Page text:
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Let’s Remember What We’ll Forget From 2022

Remember when Eric Hosmer was batting over .400 in late April? Barely!

Many of us at Sports Illustrated have spent the last few weeks looking back on this year in sports. We combed through the catalog of stories we’ve published over the past 12 months to pick out our favorites and sum up what happened (or in the case of MMQB editor Mitch Goldich, what didn’t happen).

As our MLB editor, I was tasked with writing about this most thrilling and consequential baseball year. The overarching theme for the package was “What We’ll Remember From 2022,” so the stories I chose to highlight below my introductory essay reflect that.

While I was putting it together, though, I couldn’t help but think about all that we’ll forget from baseball in 2022. Actually, I had already forgotten plenty of things we wrote about this year until I saw our stories in the archives. So, uh, let’s give this long, strange year a proper sendoff and remember again what we may soon forget…

• Remember when the Angels were a first place team for the first month and a half of the season? I felt like a genius at the time, because I made the bold and, in hindsight, incredibly stupid prediction that they would win the World Series before the season began. Their record was 24–14 on May 16, their last day in first; they went 49–75 the rest of the way. Woof.

• Remember when Eric Hosmer was batting .415 through his first 18 games. How did that turn out for him? The Padres first wanted to trade him to the Nationals in the Juan Soto trade, but because Hosmer had a limited no-trade clause, he vetoed the deal, forcing the Friars instead to trade Luke Voit, who wasn’t happy about it. Later that deadline day, the Red Sox inexplicably decided to take Hosmer off San Diego’s hands. As a part-time player in Boston, Hosmer went 11-for-45 (.244) over 14 games and was designated for assignment earlier this month.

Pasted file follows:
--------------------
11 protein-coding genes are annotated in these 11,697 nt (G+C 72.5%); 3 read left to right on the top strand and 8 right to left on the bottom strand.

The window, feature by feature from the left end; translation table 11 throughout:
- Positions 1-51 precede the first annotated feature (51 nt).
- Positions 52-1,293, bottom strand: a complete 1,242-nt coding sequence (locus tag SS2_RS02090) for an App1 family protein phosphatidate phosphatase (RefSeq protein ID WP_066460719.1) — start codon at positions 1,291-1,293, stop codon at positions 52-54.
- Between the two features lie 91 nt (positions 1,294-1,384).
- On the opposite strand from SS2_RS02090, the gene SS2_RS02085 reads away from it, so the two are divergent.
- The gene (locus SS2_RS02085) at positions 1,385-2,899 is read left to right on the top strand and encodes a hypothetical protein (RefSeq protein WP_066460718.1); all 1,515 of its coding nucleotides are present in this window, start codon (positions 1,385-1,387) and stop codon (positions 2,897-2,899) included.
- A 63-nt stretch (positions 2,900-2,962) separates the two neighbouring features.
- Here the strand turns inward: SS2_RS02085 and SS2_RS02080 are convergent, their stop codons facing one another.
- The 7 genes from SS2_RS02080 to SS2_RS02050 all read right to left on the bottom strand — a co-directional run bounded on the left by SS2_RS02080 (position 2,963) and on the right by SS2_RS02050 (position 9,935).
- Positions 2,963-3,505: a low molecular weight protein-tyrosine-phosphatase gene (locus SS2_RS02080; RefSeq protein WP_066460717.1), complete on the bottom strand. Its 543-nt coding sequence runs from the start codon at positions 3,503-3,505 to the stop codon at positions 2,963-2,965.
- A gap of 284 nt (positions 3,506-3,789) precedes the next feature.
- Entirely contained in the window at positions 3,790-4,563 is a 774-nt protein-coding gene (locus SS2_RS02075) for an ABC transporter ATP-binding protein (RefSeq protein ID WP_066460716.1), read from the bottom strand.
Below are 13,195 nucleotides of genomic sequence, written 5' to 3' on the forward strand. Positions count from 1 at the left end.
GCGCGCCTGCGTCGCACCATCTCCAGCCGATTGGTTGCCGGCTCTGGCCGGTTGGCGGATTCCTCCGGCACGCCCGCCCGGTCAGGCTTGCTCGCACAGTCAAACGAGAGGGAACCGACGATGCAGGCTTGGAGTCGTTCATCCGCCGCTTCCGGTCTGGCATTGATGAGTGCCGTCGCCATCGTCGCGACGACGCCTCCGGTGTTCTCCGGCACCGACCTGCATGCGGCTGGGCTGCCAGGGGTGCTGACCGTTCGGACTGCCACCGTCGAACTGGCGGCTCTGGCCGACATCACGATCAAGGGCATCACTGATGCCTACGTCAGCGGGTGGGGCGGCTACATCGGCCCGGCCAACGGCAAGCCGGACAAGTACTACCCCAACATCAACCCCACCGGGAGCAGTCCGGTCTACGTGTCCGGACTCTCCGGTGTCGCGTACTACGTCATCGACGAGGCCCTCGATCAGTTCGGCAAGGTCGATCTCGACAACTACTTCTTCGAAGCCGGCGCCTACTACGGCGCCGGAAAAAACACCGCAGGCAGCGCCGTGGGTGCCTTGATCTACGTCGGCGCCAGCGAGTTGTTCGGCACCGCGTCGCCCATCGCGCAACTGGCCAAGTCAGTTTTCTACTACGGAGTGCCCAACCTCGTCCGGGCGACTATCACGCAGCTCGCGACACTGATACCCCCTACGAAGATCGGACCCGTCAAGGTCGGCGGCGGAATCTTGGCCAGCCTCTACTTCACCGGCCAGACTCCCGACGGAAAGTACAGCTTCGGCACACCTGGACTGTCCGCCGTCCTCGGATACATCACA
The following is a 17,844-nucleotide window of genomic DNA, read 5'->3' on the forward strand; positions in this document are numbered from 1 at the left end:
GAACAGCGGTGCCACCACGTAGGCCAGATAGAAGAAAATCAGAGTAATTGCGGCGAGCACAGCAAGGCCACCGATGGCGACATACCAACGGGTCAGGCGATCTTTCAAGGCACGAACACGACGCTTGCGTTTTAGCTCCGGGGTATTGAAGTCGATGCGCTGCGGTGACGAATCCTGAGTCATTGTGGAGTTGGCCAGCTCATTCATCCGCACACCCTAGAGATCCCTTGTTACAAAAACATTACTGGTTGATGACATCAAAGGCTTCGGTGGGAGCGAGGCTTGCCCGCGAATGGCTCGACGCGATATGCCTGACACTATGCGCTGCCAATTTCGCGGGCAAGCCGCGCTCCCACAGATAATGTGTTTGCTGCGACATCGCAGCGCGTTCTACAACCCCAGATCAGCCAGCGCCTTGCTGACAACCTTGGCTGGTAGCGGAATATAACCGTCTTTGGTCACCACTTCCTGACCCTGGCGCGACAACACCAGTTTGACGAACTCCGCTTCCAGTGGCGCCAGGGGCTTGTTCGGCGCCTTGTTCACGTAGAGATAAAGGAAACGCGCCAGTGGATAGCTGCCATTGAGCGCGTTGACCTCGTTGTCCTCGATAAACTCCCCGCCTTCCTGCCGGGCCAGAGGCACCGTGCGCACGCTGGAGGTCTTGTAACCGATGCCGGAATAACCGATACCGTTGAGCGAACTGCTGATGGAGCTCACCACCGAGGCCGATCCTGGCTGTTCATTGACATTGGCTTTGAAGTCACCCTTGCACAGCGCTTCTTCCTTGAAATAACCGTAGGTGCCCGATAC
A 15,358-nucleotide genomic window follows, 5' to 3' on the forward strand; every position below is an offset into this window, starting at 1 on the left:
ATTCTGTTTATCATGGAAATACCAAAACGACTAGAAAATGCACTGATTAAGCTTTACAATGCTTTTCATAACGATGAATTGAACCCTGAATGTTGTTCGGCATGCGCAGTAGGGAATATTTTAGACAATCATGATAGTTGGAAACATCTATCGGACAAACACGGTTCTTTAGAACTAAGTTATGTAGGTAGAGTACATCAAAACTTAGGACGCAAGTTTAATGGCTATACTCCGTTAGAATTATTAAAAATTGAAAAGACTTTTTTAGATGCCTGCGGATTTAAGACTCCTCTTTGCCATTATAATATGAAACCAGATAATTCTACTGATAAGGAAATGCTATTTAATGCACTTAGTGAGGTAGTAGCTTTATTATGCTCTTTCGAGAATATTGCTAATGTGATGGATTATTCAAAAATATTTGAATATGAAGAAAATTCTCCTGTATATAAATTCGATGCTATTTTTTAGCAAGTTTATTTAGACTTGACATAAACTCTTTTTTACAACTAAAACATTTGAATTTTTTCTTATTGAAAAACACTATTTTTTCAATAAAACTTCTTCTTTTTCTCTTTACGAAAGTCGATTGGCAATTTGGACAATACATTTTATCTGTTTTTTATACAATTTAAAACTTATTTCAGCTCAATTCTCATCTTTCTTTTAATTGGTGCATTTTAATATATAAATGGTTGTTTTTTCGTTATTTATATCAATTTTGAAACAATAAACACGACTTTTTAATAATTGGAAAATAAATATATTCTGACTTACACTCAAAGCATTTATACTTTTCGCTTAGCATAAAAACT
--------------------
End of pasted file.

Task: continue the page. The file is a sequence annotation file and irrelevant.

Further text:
• Remember when the Mets were complaining about how frequently they were hit by pitches to start the season? Well, they were hit by a grand total of 112 pitches. You have to go back to 1899 to find a team that was hit by more pitches in a season—well, TWO teams. The pennant-winning Brooklyn Superbas (yes, the franchise that would later be called the Dodgers) were hit by 125 pitches in 150 games, and the National League Baltimore Orioles, in their final year of existence, were hit by 122 pitches in 152 games.

A weird fact about these now-defunct O’s is, after the 1898 season, owner Harry Von der Horst also became owner of the Brooklyn Bridegrooms, who would change their name to the Superbas for the following season. Along with manager Ned Hanlon, seven players from the ’98 Orioles were assigned to the ’99 Superbas. Six more followed for the 1900 season, after the O’s folded. One of the ’99 Superbas who didn’t come over from Baltimore was a pitcher named, I kid you not, Welcome Gaston! He pitched two games in ’98 and then one more in ’99, and that was it for his big-league career. His career ERA across 19 innings was 2.84, but the Gaston stat I found, ummm, most Welcoming was his batting line from ’99. He had two plate appearances in his only game, and went 1-for-1 with… wait for it… a hit by pitch! So his slash line for ’99 is: 1.000/1.000/1.000 with a 2.000 OPS! Is this relevant to the 2022 Mets? Not really! But I sure hope it’s a Welcome digression for you.

• Remember when Yankees manager Aaron Boone intentionally walked Miguel Cabrera in the bottom of the eighth inning of a one-run game in Detroit, with Miggy one hit away from 3,000 for his career? As Emma Baccellieri wrote at the time, “​​It was a perfectly reasonable baseball decision. (Fill the empty base with two outs in a close game to get to a left-on-left matchup—why not?) It was an example of how those reasonable baseball decisions can often chafe against the interests of fandom. And, more than anything, it was stupidly, deeply funny.” Cabrera grounded a single through the right side in his first plate appearance of the Tigers’ next game.